“Life is measured not by the number of breaths we take, but by the moments that take our breath away.”
– Author Unknown (Uncertain Origins)
When a patient comes to you, complaining of difficulty of breathing, a long list of differentials come to mind, ranging from the apparent pulmonary etiology to the more complicated renal pathology. But in the case of A.D., 23/F, it is highly probable that her shortness of breath is caused by an exacerbation of her bronchial asthma, most likely exercise-induced. It is probably her own fault, knowing that her lungs can’t handle prolonged walks, much less keep up with her healthy, non-asthmatic friends when it comes to physical activity, yet still attempting to assert herself. Ayan tuloy, hingal na hingal… To think I’d have an uncontrolled asthma week here in the community. Sigh…
It is ironic that an aspiring doctor such as myself would have several co-morbidities, yet it is proof that physicians, no matter how much they are sometimes revered as mortals attempting to combat death, one disease entity as a time, are still quite human when it comes right down to it. A beloved Family Medicine consultant once told me that I should look at my illnesses as a sort of blessing in that they help me empathize more with my patients. I know first hand what pain is, and not just physical pain, and I know first hand how difficult and extremely debilitating it can all get. I know what it’s like to feel so hopeless, when you feel so, so weak that it’s hard to even feed yourself. I know what it’s like to gasp for air, to literally be breathless.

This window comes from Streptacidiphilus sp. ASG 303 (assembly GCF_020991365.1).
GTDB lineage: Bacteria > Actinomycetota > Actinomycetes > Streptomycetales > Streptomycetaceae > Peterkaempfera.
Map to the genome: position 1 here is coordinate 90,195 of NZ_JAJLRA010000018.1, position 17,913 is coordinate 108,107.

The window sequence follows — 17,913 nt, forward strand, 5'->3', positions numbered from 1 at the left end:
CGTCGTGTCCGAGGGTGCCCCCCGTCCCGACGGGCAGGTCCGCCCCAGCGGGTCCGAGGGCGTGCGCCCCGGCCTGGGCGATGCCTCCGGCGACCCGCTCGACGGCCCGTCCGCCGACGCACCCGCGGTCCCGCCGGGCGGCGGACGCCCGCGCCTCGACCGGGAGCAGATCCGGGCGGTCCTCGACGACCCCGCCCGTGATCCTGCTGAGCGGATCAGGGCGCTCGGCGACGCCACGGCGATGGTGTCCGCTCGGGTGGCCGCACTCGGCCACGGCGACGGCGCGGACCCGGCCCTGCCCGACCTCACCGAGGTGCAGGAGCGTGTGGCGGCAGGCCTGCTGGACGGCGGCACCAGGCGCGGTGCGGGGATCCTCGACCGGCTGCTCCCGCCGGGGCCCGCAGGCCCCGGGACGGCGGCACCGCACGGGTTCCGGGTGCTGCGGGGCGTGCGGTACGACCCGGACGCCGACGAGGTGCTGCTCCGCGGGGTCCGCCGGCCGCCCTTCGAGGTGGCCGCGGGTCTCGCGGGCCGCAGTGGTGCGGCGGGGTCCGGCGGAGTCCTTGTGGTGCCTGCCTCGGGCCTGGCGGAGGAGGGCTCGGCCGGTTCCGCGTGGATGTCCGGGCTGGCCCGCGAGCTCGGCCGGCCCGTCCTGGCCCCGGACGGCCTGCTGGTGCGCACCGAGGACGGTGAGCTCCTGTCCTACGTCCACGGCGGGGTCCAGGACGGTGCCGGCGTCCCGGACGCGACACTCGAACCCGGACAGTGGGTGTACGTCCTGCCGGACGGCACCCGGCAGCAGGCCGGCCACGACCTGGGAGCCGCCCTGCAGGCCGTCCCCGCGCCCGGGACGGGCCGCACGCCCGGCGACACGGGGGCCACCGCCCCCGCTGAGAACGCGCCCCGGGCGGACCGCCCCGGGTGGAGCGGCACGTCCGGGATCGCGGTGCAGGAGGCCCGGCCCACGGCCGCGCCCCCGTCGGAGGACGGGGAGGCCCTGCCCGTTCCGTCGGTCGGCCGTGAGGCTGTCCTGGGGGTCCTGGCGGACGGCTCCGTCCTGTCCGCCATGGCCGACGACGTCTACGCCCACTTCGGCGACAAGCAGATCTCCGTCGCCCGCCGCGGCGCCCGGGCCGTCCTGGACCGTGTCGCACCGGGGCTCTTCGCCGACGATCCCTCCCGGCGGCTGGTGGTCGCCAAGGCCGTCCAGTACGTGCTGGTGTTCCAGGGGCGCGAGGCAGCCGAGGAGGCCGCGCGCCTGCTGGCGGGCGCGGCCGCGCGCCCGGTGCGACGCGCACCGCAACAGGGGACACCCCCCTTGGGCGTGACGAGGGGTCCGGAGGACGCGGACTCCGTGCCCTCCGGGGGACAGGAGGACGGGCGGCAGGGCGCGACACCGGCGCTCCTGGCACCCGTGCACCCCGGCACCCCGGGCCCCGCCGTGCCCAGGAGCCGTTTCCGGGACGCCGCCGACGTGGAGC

So, even more so now that I’m in a way running my own clinic at the Luksuhin Ibaba Barangay Health Station (BHS), I make it a point to listen to my patients’ stories, to believe in pain scores, to take note of all complaints. If it is something they deemed important enough to warrant a consult, then by all means, let me do my best to address all concerns. I’ve heard all sorts of complaints during my clinic duties at the BHS. There was a young mother who brought her 2-month-old baby for ‘loss of appetite’ when in fact, the baby was well and healthy, just a little bloated and needed a little burping. I simply taught the mother about feeding cues and to not force feed her baby. I also had a variety of ‘headache’ complaints, the history-taking of which was almost enough to induce a headache of my own. Di ko po alam, doc. Basta po masakit! goes on, while another insists, Ay, 10 out of 10 po talaga, doc! Ganun kasakit! Still, pain is subjective.
My determination to hold clinic today despite my breathlessness seems to bear little as I only saw three patients today. But maybe, for the three of them, my efforts were a big deal. They were able to see a doctor (well, almost a doctor) today. They were able to get free medicines today. They were able to be advised today. And as always, I am comforted by their grateful smiles.
I remain constantly appreciative of the little moments, those quiet patient times when you can just converse freely with patients. A welcome change from hospital life (UP-PGH life, in particular) where everything seems to be in fast forward and just the mere thought of taking your time is seemingly punishable by demerit. It is these quiet moments that frequently go unnoticed, frequently taken for granted. We are sometimes so overcome with excitement, with adventure, with twists and turns, that we fail to appreciate the quiet times.
But they are, in fact, what we live for. They are the very moments that make every breath we make worth making.